Joseph Lanza - Easy-Listening Acid Trip [Feral House - 2020]
Easy-Listening Acid Trip is a glossy and psychedelically colourful book examining the blending of the musical genres of easy-listening and psych rock ‘n’ pop in the 1960s. It’s an intriguing, and largely very readable book, which looks at the surprising relationship between these two genres- which before/ after this time have largely stayed separated and remote from each other.
The nearing two-hundred-and-forty-page book appeared in late 2020. It’s presented in the form of a seven-inch sized paperback, which throughout features the groovy and tripped out covers from the various genre cross breeding’s that went on. Besides the cover artwork, the book is a decidedly colourful/ bright affair- with each of the chapters starting off with a relevant quote and psychedelic visuals. Though it’s far from a picture book/ coffee table book, as Mr Lanza goes deep into the subject of the weird and wacky place where light 'n' mellow fare met more mind-expanding 'n' far-out sounds.
The book begins by giving us context to how the easy listening and psych sounds came to meet. Going on to give a good history lesson on how/ when the easy listening genre first came to be, and the key players involved in the genre's beginnings. As we move through the book, each chapter largely focuses in on one particularly psych artist/ or form of psych sound with artists like The Doors, The Birds, The Beatles etc. Each chapter wonderfully and rewardingly details how these easy listening takes were created/ came about, who played on them, and lastly giving, at points, quite in-depth reviews of each release. As mentioned early on we get wonderful reproductions of many of the album covers throughout the book really bringing the whole thing alive more. I guess the only thing missing is the music itself, but that is where the book gets you trying to track down samples online- which is always quite rewarding/ interesting when you’re reading this type of book.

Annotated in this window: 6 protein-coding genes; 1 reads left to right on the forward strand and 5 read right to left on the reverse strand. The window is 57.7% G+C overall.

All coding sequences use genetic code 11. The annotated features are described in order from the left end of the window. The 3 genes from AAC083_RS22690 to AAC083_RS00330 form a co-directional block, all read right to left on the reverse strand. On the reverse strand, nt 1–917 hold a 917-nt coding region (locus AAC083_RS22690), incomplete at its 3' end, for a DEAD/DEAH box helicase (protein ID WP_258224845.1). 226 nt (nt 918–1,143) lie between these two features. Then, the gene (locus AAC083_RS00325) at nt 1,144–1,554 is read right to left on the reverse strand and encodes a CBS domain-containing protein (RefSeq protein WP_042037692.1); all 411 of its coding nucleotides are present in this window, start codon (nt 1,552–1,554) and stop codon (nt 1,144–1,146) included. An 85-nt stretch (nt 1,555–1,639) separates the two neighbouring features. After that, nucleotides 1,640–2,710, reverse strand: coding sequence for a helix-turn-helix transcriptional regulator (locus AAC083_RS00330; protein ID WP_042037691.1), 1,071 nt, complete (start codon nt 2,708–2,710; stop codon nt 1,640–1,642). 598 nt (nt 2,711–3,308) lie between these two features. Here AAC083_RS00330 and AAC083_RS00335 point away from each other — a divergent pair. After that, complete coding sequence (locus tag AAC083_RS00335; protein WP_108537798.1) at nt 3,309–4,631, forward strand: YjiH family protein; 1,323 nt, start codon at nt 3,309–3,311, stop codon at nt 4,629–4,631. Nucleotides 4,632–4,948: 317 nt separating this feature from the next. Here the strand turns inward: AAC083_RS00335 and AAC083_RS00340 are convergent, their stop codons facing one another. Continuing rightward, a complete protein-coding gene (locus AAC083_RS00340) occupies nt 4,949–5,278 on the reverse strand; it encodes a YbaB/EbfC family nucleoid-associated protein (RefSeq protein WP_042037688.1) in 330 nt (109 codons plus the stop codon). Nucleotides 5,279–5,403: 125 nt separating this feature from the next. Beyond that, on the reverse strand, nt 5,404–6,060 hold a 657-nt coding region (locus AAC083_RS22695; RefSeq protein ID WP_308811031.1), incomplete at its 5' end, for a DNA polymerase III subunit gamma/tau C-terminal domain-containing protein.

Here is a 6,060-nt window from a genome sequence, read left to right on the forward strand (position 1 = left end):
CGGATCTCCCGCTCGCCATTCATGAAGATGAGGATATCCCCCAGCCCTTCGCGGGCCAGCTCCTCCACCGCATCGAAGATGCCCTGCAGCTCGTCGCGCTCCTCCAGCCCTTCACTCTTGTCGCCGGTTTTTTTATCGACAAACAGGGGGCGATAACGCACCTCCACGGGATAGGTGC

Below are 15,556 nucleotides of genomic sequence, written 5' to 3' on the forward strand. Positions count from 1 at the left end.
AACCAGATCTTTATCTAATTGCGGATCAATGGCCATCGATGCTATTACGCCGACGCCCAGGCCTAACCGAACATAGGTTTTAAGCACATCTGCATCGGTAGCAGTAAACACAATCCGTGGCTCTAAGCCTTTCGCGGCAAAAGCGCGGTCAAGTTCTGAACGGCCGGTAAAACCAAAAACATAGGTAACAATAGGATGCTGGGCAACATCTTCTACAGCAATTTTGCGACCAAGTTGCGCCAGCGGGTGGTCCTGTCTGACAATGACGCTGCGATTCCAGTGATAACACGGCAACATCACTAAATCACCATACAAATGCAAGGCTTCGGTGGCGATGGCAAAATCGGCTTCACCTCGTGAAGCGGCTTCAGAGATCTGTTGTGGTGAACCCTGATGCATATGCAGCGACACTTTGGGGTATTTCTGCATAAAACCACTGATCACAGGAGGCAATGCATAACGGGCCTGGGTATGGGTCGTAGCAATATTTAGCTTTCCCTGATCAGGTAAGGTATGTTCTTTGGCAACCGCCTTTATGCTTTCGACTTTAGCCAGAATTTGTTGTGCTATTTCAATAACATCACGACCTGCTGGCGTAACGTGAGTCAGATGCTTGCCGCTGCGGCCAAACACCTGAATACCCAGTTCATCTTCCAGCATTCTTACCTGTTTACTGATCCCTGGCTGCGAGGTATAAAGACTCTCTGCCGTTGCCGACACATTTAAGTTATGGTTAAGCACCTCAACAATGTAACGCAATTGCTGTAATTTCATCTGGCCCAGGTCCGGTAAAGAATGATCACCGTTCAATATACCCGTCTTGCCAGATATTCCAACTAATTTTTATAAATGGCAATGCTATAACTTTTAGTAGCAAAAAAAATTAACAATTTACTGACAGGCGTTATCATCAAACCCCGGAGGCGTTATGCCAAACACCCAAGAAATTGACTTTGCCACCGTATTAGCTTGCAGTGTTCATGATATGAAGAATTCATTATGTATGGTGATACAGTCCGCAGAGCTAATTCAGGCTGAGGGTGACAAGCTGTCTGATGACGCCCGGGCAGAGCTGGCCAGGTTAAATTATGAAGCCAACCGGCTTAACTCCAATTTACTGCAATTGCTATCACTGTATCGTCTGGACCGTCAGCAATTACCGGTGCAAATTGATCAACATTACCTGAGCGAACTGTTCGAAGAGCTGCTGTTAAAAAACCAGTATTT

Lanza has clearly done a huge amount of research/ crate-digging to produce this book- but his writing never becomes too showy or scholarly. Throughout he manages to remain highly passionate and focused about his subject- yet his writing is always grounded and entertaining- never slipping into smugness or aimless waffling on. All making the whole book a pleasant and rewarding experience, that will get you on your own search.
Before reading Easy-Listening Acid Trip I was somewhat aware of the crossbreeding between these two genres- but never realized how prevalent and at points far-reaching it was. If you enjoy either psych music or easy listening, or are fascinated where they met in the 1960s- this really is a must-buy book!Roger Batty